Obstructive Lung Diseases |

Use of Pro-BNP in the Intensive Care Unit to Predict Outcomes in Patients With Acute Exacerbation of COPD FREE TO VIEW

Varalaxmi Nannaka, MD; Gilda Diaz-Fuentes, MD; Sindhaghatta Venkatram, MD; Muhammad Adrish, MD
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Bronx Lebanon Hospital Center, Albert Einstein College of Medicine of Yeshiva University, Bronx, NY

Chest. 2015;148(4_MeetingAbstracts):675A. doi:10.1378/chest.2270155
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SESSION TYPE: Original Investigation Slide

PRESENTED ON: Monday, October 26, 2015 at 01:30 PM - 02:30 PM

PURPOSE: The cardiac peptides B-type natriuretic peptide (BNP) and the N-terminal fragment of its prohormone pro-BNP (NT-proBNP) are established biomarkers of heart failure (HF). They are primarily used for diagnosis, risk stratification and management of HF. The natriuretic peptides (NP) can be elevated in patients with chronic obstructive pulmonary disease (COPD) without HF, likely originating from both sides of the heart. Cor-pulmonale, pulmonary hypertension or hypoxemia represent important stimuli for the release of NP from the right heart. In stable COPD patients, increased levels of NP have been associated with poorer long-term survival. The goal of this study was to correlate pro-BNP levels with outcomes in patients admitted with acute exacerbation of COPD (AECOPD).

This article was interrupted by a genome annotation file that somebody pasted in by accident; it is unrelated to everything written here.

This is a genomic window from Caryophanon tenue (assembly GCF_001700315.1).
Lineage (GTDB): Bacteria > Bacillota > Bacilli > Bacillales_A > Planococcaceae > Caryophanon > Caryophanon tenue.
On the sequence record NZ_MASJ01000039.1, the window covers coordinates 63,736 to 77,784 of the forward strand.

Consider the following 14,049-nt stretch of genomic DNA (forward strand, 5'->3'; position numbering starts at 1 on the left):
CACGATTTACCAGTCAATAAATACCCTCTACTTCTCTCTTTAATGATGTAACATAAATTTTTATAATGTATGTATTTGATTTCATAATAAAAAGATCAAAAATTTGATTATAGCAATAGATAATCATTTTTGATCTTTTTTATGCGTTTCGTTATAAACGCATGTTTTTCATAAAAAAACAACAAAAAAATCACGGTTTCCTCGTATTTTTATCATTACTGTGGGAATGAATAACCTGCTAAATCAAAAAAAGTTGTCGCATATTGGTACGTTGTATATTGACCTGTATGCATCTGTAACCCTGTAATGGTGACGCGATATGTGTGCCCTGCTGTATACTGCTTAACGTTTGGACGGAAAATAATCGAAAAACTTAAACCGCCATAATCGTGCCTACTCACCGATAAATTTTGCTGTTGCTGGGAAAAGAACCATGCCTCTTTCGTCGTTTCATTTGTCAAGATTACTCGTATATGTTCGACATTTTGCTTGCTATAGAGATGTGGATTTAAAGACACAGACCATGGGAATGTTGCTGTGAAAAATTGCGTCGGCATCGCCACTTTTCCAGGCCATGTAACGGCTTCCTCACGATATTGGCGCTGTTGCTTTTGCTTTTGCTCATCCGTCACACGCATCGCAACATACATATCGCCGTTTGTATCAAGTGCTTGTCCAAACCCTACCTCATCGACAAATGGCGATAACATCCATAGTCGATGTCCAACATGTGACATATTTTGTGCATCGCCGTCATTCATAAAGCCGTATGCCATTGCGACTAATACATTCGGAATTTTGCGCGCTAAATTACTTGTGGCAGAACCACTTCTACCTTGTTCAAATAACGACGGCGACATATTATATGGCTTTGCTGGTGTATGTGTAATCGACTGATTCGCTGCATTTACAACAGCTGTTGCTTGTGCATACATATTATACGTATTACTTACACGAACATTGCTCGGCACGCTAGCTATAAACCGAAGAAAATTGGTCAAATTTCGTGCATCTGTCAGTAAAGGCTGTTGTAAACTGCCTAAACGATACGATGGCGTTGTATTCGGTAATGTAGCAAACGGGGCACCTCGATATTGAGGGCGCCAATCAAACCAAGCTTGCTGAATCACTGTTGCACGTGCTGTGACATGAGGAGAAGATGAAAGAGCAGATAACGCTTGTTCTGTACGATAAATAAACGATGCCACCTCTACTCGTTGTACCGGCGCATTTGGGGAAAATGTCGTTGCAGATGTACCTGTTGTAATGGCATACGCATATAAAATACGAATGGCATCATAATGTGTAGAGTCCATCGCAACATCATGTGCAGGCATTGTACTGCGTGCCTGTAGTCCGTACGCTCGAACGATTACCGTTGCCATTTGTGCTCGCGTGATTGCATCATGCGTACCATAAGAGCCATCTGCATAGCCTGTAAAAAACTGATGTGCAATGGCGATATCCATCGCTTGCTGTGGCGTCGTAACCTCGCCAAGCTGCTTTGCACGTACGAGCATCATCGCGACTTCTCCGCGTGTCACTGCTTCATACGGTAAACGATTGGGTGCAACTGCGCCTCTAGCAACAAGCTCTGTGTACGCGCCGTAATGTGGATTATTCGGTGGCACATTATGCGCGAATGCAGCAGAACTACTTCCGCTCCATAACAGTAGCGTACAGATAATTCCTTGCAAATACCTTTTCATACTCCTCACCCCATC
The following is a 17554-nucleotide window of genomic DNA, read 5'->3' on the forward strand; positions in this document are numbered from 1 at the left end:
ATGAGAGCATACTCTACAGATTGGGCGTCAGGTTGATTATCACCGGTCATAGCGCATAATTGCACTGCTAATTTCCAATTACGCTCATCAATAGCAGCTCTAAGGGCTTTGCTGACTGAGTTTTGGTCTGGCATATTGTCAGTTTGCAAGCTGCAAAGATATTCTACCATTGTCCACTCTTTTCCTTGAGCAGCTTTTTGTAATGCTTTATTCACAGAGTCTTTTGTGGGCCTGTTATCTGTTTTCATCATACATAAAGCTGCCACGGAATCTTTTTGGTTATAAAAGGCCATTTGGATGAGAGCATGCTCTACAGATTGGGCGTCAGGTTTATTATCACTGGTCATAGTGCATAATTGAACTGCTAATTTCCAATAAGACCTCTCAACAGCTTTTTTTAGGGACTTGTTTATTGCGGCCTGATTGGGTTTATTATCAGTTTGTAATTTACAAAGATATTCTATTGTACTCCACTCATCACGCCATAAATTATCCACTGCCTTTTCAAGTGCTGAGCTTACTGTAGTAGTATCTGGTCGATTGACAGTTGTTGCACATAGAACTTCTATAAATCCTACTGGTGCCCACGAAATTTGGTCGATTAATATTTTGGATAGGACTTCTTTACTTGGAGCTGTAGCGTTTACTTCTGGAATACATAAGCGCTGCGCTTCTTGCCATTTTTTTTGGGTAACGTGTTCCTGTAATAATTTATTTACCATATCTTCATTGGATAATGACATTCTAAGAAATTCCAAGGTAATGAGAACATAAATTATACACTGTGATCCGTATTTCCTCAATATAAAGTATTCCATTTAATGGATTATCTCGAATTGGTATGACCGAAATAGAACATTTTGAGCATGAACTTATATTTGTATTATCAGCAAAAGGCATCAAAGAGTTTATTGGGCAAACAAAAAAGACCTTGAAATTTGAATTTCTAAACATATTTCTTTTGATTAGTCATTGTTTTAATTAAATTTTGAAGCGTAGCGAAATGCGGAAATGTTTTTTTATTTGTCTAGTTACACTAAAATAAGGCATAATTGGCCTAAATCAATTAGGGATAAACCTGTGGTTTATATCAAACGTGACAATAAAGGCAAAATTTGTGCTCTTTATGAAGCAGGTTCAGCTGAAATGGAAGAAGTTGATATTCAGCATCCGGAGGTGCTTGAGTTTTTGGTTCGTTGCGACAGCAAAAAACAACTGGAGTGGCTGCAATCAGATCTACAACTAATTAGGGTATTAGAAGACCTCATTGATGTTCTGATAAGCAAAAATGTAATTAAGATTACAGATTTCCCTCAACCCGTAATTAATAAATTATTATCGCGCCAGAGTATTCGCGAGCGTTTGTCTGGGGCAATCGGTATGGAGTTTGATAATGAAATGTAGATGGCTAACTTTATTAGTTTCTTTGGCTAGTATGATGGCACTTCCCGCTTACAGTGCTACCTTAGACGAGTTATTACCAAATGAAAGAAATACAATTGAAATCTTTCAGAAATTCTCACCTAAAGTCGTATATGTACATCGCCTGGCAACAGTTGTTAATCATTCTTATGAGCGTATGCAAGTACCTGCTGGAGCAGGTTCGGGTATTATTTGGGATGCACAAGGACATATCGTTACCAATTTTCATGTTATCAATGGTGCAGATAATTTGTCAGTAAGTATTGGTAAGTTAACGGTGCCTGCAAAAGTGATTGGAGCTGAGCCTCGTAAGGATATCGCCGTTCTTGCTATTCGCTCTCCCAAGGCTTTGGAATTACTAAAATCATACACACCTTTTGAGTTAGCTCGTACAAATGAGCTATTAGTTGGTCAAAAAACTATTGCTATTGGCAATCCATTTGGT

METHODS: Retrospective observational study of patients admitted to the intensive care unit (ICU) with AECOPD from January 2012 to December 2013. Inclusion criteria: available spirometry and echocardiogram within 6 months, diagnosis of COPD and admission pro- BNP. Patients with impaired right or left heart function were excluded. Patients with elevated pro-BNP were compared to patients with normal levels. Demographic data, arterial blood gases, BMI, RVSP were obtained. Primary outcomes included NIPPV use and failure and ICU length of stay (LOS). Secondary outcomes were hospital LOS and mortality.

RESULTS: 310 patients were admitted to ICU with AECOPD, 45 (15%) met inclusion criteria, (24= normal pro-BNP and 21=increased levels). Elderly patients were more common in pro-BNP normal group. We found no differences for GOLD stage, home oxygen requirement and basic metabolic panel between the groups. 35 patients received NIPPV, 12 mechanical ventilation (APACHE II 13.7 versus 16.4(p=ns) respectively. No difference for NIPPV use (19/24 versus 16/21 p=1.0), NIPPV failure(3/24 versus 3/21 p=1.0), NIPPV days(2.5±2.4 versus 3.5±3.8 p=0.35), MV days(10.3±12.89 versus 18.3±32.9 p=0.53) or ICULOS (3.95±4.2 versus 5.15±6.279 p=0.44). Hospital LOS (11.33±4.9 versus 16.5+23.189p=0.29) and mortality (1/24 versus 1/21p=1.0) was similar between groups.

CONCLUSIONS: In ICU patients with AECOPD, pro-BNP levels are not predictive of need for NIPPV or NIPPV failure/utilization. There is no differences in LOS or mortality for patients with normal when compared to elevated pro-BNP.

CLINICAL IMPLICATIONS: Utility of pro-BNP in patients admitted with AECOPD and normal cardiac function is questionable and cannot be recommended at this time.

DISCLOSURE: The following authors have nothing to disclose: Varalaxmi Nannaka, Gilda Diaz-Fuentes, Sindhaghatta Venkatram, Muhammad Adrish

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